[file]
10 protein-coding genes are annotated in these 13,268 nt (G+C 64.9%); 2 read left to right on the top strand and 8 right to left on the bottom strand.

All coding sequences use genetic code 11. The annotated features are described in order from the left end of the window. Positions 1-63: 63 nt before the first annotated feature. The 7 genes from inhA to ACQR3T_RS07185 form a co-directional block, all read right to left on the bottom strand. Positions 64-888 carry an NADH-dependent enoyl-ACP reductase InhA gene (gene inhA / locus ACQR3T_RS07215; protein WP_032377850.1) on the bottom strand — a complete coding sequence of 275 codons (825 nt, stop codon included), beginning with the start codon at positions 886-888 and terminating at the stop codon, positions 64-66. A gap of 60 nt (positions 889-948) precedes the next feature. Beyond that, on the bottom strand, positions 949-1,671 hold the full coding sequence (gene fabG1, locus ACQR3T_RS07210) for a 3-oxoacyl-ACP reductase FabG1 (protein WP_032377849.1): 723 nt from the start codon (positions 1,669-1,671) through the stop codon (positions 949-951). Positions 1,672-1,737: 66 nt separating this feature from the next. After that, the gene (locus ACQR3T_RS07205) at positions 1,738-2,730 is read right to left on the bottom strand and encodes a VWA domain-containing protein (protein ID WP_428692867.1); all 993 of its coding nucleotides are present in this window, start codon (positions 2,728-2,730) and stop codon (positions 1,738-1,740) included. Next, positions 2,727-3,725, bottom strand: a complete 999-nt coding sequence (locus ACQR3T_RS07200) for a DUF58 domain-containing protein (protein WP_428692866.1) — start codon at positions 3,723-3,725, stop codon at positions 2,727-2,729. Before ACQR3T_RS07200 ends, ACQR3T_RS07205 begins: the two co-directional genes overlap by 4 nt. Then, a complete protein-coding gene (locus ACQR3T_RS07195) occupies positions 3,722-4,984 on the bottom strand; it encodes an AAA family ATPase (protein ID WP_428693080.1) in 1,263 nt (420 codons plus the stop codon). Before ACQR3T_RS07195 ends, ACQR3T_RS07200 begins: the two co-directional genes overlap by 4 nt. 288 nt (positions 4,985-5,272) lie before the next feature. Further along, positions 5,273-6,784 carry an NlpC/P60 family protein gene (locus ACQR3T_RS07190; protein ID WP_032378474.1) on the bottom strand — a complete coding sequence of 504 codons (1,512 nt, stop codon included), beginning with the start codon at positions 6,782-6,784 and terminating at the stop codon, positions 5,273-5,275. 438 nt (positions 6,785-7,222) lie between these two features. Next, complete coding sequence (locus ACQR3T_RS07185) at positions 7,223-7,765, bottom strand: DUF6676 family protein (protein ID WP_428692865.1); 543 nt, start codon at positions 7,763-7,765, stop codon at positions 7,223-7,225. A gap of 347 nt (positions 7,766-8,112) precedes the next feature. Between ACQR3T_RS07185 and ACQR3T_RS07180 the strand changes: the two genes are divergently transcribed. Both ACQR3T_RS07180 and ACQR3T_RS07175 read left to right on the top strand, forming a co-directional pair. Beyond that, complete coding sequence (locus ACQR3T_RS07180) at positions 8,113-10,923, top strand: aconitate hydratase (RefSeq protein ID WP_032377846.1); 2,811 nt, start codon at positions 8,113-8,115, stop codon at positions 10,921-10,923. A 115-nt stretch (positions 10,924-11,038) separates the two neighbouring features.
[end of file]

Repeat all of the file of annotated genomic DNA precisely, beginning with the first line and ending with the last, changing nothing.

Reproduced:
10 protein-coding genes are annotated in these 13,268 nt (G+C 64.9%); 2 read left to right on the top strand and 8 right to left on the bottom strand.

All coding sequences use genetic code 11. The annotated features are described in order from the left end of the window. Positions 1-63: 63 nt before the first annotated feature. The 7 genes from inhA to ACQR3T_RS07185 form a co-directional block, all read right to left on the bottom strand. Positions 64-888 carry an NADH-dependent enoyl-ACP reductase InhA gene (gene inhA / locus ACQR3T_RS07215; protein WP_032377850.1) on the bottom strand — a complete coding sequence of 275 codons (825 nt, stop codon included), beginning with the start codon at positions 886-888 and terminating at the stop codon, positions 64-66. A gap of 60 nt (positions 889-948) precedes the next feature. Beyond that, on the bottom strand, positions 949-1,671 hold the full coding sequence (gene fabG1, locus ACQR3T_RS07210) for a 3-oxoacyl-ACP reductase FabG1 (protein WP_032377849.1): 723 nt from the start codon (positions 1,669-1,671) through the stop codon (positions 949-951). Positions 1,672-1,737: 66 nt separating this feature from the next. After that, the gene (locus ACQR3T_RS07205) at positions 1,738-2,730 is read right to left on the bottom strand and encodes a VWA domain-containing protein (protein ID WP_428692867.1); all 993 of its coding nucleotides are present in this window, start codon (positions 2,728-2,730) and stop codon (positions 1,738-1,740) included. Next, positions 2,727-3,725, bottom strand: a complete 999-nt coding sequence (locus ACQR3T_RS07200) for a DUF58 domain-containing protein (protein WP_428692866.1) — start codon at positions 3,723-3,725, stop codon at positions 2,727-2,729. Before ACQR3T_RS07200 ends, ACQR3T_RS07205 begins: the two co-directional genes overlap by 4 nt. Then, a complete protein-coding gene (locus ACQR3T_RS07195) occupies positions 3,722-4,984 on the bottom strand; it encodes an AAA family ATPase (protein ID WP_428693080.1) in 1,263 nt (420 codons plus the stop codon). Before ACQR3T_RS07195 ends, ACQR3T_RS07200 begins: the two co-directional genes overlap by 4 nt. 288 nt (positions 4,985-5,272) lie before the next feature. Further along, positions 5,273-6,784 carry an NlpC/P60 family protein gene (locus ACQR3T_RS07190; protein ID WP_032378474.1) on the bottom strand — a complete coding sequence of 504 codons (1,512 nt, stop codon included), beginning with the start codon at positions 6,782-6,784 and terminating at the stop codon, positions 5,273-5,275. 438 nt (positions 6,785-7,222) lie between these two features. Next, complete coding sequence (locus ACQR3T_RS07185) at positions 7,223-7,765, bottom strand: DUF6676 family protein (protein ID WP_428692865.1); 543 nt, start codon at positions 7,763-7,765, stop codon at positions 7,223-7,225. A gap of 347 nt (positions 7,766-8,112) precedes the next feature. Between ACQR3T_RS07185 and ACQR3T_RS07180 the strand changes: the two genes are divergently transcribed. Both ACQR3T_RS07180 and ACQR3T_RS07175 read left to right on the top strand, forming a co-directional pair. Beyond that, complete coding sequence (locus ACQR3T_RS07180) at positions 8,113-10,923, top strand: aconitate hydratase (RefSeq protein ID WP_032377846.1); 2,811 nt, start codon at positions 8,113-8,115, stop codon at positions 10,921-10,923. A 115-nt stretch (positions 10,924-11,038) separates the two neighbouring features.